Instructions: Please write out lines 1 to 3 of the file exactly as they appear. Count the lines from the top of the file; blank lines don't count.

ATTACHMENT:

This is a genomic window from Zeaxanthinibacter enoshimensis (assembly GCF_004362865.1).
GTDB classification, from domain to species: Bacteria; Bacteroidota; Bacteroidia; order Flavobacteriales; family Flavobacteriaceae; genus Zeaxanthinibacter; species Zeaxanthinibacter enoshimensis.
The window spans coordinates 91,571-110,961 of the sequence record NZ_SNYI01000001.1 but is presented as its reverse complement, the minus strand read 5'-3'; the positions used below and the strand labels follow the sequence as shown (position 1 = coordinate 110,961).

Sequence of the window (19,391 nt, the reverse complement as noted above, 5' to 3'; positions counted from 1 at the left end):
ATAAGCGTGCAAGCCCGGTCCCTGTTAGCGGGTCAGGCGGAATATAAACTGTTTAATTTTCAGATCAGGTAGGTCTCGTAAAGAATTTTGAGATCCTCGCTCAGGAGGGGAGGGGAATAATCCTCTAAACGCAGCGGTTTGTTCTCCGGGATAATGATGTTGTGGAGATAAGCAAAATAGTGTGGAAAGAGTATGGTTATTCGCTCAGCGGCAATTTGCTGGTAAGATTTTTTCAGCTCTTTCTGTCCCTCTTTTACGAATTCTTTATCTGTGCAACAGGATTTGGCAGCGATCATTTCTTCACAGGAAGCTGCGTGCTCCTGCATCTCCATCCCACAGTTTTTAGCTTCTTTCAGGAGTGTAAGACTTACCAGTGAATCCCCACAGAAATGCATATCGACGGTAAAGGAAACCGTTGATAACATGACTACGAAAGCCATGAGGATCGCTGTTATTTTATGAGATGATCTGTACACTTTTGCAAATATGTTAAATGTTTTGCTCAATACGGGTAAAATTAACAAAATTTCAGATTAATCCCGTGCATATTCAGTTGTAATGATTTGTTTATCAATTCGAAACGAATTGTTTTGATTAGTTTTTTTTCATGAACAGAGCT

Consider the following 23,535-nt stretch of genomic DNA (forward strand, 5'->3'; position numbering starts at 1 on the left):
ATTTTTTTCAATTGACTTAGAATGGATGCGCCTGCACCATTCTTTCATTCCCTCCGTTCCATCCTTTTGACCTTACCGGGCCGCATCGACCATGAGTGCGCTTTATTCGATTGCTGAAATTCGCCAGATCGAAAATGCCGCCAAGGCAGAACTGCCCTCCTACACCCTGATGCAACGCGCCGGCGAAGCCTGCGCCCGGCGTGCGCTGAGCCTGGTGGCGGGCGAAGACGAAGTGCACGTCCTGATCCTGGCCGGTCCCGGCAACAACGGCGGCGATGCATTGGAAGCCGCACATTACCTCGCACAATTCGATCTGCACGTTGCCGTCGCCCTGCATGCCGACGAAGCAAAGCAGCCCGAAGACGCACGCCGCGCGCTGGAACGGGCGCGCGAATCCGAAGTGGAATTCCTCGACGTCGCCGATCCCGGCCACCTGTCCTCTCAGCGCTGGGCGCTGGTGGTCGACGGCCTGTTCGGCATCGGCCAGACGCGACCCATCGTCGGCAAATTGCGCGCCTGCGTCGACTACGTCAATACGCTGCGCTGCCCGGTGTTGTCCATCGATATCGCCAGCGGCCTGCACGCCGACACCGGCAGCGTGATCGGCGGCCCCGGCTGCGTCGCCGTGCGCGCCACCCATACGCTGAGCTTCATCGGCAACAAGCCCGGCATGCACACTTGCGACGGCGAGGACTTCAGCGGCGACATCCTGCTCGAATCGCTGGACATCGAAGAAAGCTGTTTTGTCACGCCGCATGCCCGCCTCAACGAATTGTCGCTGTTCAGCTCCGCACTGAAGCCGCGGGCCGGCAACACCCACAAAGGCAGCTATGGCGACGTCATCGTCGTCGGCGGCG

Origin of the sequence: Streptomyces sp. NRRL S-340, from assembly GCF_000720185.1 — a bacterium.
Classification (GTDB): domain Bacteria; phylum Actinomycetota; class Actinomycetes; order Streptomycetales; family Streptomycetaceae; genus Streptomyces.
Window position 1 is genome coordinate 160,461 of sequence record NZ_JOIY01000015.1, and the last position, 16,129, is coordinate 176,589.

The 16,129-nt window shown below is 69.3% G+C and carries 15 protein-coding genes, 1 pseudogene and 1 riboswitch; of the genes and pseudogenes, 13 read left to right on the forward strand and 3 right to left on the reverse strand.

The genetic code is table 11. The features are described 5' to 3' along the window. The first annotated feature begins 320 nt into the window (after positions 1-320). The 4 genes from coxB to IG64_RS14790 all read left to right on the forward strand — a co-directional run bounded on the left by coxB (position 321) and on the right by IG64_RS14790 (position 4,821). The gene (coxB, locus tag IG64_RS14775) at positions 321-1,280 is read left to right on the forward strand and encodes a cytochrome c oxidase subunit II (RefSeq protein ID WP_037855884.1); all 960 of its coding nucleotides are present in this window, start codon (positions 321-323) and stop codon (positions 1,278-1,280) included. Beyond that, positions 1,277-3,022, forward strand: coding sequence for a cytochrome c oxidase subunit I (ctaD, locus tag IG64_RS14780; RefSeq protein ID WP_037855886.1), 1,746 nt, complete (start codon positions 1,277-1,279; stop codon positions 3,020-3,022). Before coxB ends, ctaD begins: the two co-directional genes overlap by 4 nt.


This is a genomic window from Zeaxanthinibacter enoshimensis (assembly GCF_004362865.1).
GTDB classification, from domain to species: Bacteria; Bacteroidota; Bacteroidia; order Flavobacteriales; family Flavobacteriaceae; genus Zeaxanthinibacter; species Zeaxanthinibacter enoshimensis.
The window spans coordinates 91,571-110,961 of the sequence record NZ_SNYI01000001.1 but is presented as its reverse complement, the minus strand read 5'-3'; the positions used below and the strand labels follow the sequence as shown (position 1 = coordinate 110,961).